Eric: Also adding to that, you never stop educating yourself. Never. If there’s a new program that comes out, you learn it. If there’s a new plug-in, you learn it. If there’s a new pre-amp, different EQ design, whatever. Learn it. It’s just another tool, you know? I keep asking people…does anyone here know Ableton? [three people raise their hands] Ooh, that’s depressing. Yeah, learn it. I can’t tell you how many artists come in with Ableton. It’s ridiculous.
Andrew: And to me, that’s one of the funnest things about this gig. The technology moves so quickly. The tools are remade and better tools are made. You can never stop learning. I work with guys who have been doing this thirty years and they still learn something every day. Every mix I do I learn something that I didn’t know the mix before. Every song you get is a new challenge. It’s a new approach. That’s the best thing about this. You have a regular job, you go and sit in front of a computer and do whatever, you do the same thing every day, but that’s not the case with this gig. It’s always changing. The sound of music is always changing. Who would have thought that EDM would be on Top 40 radio two years ago? Three years from now, what’s music going to sound like? We don’t know. That’s the beauty of it. But you always have to keep yourself sharp with the tools. These days, with how accessible Pro Tools and these programs are, with your laptop and everything, there really isn’t an excuse. Getting back to what he said about staying sharp…you don’t have an excuse to not be sharp. You may intern for 10 hours a day, and you can go home and sleep for five hours, or you can spend three hours on Pro Tools and sleep two hours. Your competition is going to sleep for two hours. So you gotta do the same, or sleep for one hour.
Crowd Question: What’s your internship nightmare story and what did you do to resolve or fix that situation?
Callie Thurman: I didn’t have an internship nightmare, but I had a few runner nightmares. I’m originally from Texas, and when I came here this was the biggest city that I’d ever been in. I’m from west Texas, and then I moved to LA. I’m not used to parking garages, I’m not used to paying for parking, I’m not used to four story malls in the middle of Hollywood, so… I had to go on a run for our ADR stage. They had ordered pizza. It’s in this mall. First of all, it took me forever to figure out how to get into the mall and park and find where the pizza is. Next thing I know, I’m getting the pizza and I don’t remember where I parked. So I have the client’s food, whatever actors were in the studio, and the ADR mixer’s food who is veryparticular about his lunches. And there I am, lost in this four story mall, just no idea of where my car is. So I’m on the brink, I’m already starting to tear up a little bit, freaking out. I think they were trying to call me, people at work thought I had gotten into a wreck. They started to get worried because the clock was ticking. Finally I find my car and then I go to get out of the parking garage, and they go “Alright, that will be $2.50.” No money. And then instant tears. Just crying, “Oh no, I’ve messed this up!” But the poor lady at the parking meter felt sorry for me and let me go. I finally get back and the food’s cold, everybody thought I was in a wreck, I felt terrible. Luckily for me, they were all very nice but you know, it was just the big city and I wasn’t used to it. And I had to learn the hard way to be prepared. Google whatever you need to to figure out where you’re going. The quickest, fastest possible way and remember where you park your car.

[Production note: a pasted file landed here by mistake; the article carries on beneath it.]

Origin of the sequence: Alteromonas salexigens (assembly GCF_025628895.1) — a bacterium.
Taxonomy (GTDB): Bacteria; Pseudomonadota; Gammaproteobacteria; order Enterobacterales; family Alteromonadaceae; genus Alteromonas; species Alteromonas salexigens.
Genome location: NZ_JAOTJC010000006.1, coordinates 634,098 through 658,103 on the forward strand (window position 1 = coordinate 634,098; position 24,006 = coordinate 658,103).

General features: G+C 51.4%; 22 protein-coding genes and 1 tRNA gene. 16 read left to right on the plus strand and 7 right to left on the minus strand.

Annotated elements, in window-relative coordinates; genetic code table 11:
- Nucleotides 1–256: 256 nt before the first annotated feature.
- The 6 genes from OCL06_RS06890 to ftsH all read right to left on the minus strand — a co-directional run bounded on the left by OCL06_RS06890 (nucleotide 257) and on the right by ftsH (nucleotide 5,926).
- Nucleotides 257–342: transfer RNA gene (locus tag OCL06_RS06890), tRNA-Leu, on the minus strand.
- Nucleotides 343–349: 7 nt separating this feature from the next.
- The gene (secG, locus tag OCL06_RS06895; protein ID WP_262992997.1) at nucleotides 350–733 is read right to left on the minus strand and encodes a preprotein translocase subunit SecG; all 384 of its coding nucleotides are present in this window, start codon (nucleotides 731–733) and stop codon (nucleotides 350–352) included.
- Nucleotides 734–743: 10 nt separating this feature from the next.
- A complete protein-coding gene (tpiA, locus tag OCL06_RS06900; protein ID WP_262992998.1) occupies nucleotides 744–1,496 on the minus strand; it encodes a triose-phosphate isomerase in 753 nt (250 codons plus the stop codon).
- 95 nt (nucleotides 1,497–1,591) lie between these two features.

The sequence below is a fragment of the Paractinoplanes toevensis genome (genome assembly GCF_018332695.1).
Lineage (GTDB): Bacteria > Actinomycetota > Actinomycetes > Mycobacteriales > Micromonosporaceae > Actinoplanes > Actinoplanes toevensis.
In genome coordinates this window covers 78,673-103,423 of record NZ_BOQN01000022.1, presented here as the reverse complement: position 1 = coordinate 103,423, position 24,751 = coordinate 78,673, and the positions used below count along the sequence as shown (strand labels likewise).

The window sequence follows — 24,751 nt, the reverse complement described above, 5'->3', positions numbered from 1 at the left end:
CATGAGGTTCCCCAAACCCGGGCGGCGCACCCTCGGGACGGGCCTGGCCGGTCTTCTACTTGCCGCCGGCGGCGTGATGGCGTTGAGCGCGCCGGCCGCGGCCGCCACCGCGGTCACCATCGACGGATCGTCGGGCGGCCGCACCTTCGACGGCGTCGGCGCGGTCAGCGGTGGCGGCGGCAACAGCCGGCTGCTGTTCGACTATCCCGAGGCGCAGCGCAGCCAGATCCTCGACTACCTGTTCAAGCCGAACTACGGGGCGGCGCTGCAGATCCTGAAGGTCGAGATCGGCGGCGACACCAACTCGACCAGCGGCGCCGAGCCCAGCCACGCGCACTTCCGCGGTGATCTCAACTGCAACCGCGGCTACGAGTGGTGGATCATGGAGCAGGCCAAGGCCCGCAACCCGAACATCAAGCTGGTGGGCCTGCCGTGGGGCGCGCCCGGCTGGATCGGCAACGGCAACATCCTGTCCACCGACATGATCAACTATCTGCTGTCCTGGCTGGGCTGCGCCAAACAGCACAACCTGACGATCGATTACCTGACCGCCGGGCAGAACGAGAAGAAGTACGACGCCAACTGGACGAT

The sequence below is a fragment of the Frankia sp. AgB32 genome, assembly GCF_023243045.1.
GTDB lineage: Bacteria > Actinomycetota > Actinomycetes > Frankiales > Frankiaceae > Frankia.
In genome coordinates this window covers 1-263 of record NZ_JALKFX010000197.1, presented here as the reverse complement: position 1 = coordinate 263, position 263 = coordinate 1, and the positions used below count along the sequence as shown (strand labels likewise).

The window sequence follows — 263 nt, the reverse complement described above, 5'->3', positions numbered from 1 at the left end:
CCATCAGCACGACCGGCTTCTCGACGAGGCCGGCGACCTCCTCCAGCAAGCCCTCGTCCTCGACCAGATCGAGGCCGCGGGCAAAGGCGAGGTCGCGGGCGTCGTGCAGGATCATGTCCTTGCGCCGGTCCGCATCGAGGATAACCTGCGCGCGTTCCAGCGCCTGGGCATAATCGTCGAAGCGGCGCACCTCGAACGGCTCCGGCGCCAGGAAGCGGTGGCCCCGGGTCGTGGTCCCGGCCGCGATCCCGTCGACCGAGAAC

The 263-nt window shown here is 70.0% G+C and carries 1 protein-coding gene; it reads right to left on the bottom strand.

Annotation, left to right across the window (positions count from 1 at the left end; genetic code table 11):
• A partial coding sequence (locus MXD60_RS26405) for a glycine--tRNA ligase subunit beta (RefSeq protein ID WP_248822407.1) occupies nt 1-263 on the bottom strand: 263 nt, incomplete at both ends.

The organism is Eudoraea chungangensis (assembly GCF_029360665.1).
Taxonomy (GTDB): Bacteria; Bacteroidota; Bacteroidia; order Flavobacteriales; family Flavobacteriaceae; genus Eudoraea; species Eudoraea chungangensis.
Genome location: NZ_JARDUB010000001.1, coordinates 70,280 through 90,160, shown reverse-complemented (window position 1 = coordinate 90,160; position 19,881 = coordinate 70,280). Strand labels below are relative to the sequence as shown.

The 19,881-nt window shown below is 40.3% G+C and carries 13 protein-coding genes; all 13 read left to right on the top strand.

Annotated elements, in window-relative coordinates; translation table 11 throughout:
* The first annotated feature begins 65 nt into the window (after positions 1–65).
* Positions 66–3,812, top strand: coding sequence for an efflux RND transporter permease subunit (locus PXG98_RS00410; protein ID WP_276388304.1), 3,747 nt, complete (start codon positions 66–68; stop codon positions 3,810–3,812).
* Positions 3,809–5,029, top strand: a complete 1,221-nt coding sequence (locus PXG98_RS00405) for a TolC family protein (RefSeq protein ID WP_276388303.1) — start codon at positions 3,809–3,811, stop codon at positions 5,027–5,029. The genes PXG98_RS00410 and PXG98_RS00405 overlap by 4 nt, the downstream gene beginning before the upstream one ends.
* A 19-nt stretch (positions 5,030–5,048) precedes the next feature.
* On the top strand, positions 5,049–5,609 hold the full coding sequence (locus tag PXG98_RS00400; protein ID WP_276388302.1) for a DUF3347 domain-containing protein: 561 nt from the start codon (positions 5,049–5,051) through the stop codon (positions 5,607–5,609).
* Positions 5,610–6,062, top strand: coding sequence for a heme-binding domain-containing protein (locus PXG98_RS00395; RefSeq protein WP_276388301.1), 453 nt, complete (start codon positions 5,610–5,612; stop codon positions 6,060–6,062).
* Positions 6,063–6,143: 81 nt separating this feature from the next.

Eric: I saw a guy get fired over a piece of cheese. He forgot to get American cheese on a sandwich. The producer opens up the sandwich and said “where my motha-f***in’ cheese at?! Get out of here.” Never saw that guy again. A slice of cheese.
Becky Fimbres: Don’t they call that pre-production? Planning? Horror stories are great, but I want you guys to share your “this is why I do this” moment. Like that one moment in time where you’re like, “You know what, this is worth it all.”
Eric: The best session of my life. Well I got called to assist a session, and the manager told me who it was. Basically I was assisting a session that Quincy Jones was producing. It was Herbie Hancock playing piano, Nathan East playing bass, Vinnie Colaiuta playing drums, and Paul Jackson Jr playing guitar. If you don’t know who any of those musicians are, they are basically the A-list of the A-list session players – of all time. To me that was the most amazing experience of my life. Right from the first note…you know, the engineer, he was 75 years old. He had done Frank Sinatra records. And it was Quincy Jones producing. From the first note it was nothing but perfection. To me, that is what I love seeing. Great musicians, great engineers, great studio, great gear, great music. It can’t get any better.